With 51.4 percent of the vote, President Recep Tayyip Erdoğan's "yes" campaign won Turkey's landmark referendum for a new political system, giving enormous centralized power to the president.
A statement issued by the President's Special Adviser on Media and Publicity, Mr Femi Adesina, in Abuja on Tuesday said Buhari particularly congratulated Turkish President, Recep Tayyip Erdogan for his foresight.
Monitors from the Organization for Security and Cooperation in Europe, who also listed numerous irregularities, said the board's move undermined important election safeguards.
The spokesperson for the European Commission, Margaritis Schinas, said the call comes after Turkey rejected worldwide observers' criticism of the referendum on Sunday, in which over 51 per cent of voters supported granting greater powers to President Recep Erdogan.
He declined comment on a possible change in the result of the referendum after any recount, but said the election commission's decision to allow incorrectly or non-stamped envelopes was a definite violation of Turkish law.
The French government said it would "follow with great care" the global monitors' final report in coming weeks, particularly in relation to a reported last-minute change of rules by the electoral boards to allow ballots that had not been officially stamped.
Mehmet Hadimi Yakupoglu, the Republican People's Party's representative to the High Electoral Board, said the party had asked the board to annul Sunday's referendum "because we weren't able to ensure election safety".
Turkey's prime minister says opposition parties have the right to file objections to the outcome of a recent referendum on expanding presidential powers, but warned that calling for street protests was unacceptable. "Everyone should respect the outcome, especially the main opposition". We are invited by the Turkish authorities to observe. He accused the board of "changing the rules midgame".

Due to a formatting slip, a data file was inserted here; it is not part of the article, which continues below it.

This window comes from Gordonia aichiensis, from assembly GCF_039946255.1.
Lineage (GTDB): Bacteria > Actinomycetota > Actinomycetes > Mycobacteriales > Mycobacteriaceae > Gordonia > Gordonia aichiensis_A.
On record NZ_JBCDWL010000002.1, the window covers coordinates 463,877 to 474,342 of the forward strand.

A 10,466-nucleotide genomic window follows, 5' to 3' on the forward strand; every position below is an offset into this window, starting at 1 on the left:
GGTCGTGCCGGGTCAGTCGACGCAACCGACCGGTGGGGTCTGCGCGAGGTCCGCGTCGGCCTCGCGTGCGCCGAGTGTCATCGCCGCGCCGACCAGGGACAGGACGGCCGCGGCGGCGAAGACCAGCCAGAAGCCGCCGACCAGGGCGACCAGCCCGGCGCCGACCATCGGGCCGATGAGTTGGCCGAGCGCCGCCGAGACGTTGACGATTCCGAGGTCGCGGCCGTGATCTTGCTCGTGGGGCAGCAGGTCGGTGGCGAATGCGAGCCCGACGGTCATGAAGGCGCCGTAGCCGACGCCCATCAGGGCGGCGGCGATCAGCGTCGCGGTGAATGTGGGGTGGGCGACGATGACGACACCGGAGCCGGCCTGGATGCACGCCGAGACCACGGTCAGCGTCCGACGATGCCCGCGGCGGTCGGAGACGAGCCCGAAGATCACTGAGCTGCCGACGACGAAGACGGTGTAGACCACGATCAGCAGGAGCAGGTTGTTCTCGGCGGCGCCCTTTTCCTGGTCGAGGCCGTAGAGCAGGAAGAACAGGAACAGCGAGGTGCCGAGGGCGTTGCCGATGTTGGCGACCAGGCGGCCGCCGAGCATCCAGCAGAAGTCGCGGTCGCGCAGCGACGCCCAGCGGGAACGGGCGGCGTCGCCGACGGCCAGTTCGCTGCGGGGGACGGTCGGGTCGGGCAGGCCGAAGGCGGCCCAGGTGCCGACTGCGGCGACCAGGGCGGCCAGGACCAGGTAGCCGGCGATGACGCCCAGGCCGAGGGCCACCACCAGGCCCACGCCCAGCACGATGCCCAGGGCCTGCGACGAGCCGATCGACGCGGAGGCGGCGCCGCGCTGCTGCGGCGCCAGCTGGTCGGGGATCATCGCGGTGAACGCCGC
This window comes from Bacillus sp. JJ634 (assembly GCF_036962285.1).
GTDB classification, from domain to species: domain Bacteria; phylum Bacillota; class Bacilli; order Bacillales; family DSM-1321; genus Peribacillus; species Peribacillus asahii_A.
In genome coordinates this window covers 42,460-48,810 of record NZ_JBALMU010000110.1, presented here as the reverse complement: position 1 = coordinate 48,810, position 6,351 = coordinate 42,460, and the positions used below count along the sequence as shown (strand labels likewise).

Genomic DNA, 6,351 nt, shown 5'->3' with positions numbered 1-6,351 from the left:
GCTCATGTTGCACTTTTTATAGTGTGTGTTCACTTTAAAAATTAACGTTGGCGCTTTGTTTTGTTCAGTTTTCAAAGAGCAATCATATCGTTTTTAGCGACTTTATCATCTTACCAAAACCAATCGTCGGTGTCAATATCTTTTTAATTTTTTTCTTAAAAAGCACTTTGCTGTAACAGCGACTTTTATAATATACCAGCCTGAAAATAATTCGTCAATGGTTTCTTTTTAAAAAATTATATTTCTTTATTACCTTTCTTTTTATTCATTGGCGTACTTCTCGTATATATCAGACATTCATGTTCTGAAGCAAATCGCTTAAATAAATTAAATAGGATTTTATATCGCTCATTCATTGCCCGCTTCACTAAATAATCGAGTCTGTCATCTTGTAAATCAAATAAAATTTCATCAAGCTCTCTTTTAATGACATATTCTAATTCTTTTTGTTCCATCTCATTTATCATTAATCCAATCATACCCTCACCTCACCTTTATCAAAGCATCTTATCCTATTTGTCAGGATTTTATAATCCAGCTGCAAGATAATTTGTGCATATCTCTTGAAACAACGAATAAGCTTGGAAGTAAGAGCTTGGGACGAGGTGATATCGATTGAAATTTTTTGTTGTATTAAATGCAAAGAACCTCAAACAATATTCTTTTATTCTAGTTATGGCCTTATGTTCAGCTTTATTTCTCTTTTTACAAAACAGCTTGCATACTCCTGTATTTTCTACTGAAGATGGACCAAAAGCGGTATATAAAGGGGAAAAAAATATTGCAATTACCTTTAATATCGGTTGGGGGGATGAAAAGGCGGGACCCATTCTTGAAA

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Turkey's prime minister has called on the opposition to respect the result of a referendum that will expand the powers of the office of the president.
The changes allow the president to appoint ministers, senior government officials and half the members of Turkey's highest judicial body, as well as to issue decrees and declare states of emergency.
"I suspect the result was narrower than what Erdogan expected", said Howard Eissenstat, associate professor of Middle East History at St. Lawrence University in Canton, New York.
The new presidential system takes effect at the next election, now slated for 2019.
Under the outgoing constitution, the president had been required to remain impartial and renounce party political ties.
Meanwhile, OSCE monitors were seen entering the Supreme Electoral Board headquarters.
According to the spokesperson for the European Commission, Margaritis Schinas, the call came after Turkey rejected worldwide observers' criticism of the referendum on Sunday.
Ms. Schinas said: "We call on all actors to show restraint and on the authorities to launch transparent investigations into these alleged irregularities found by the observers".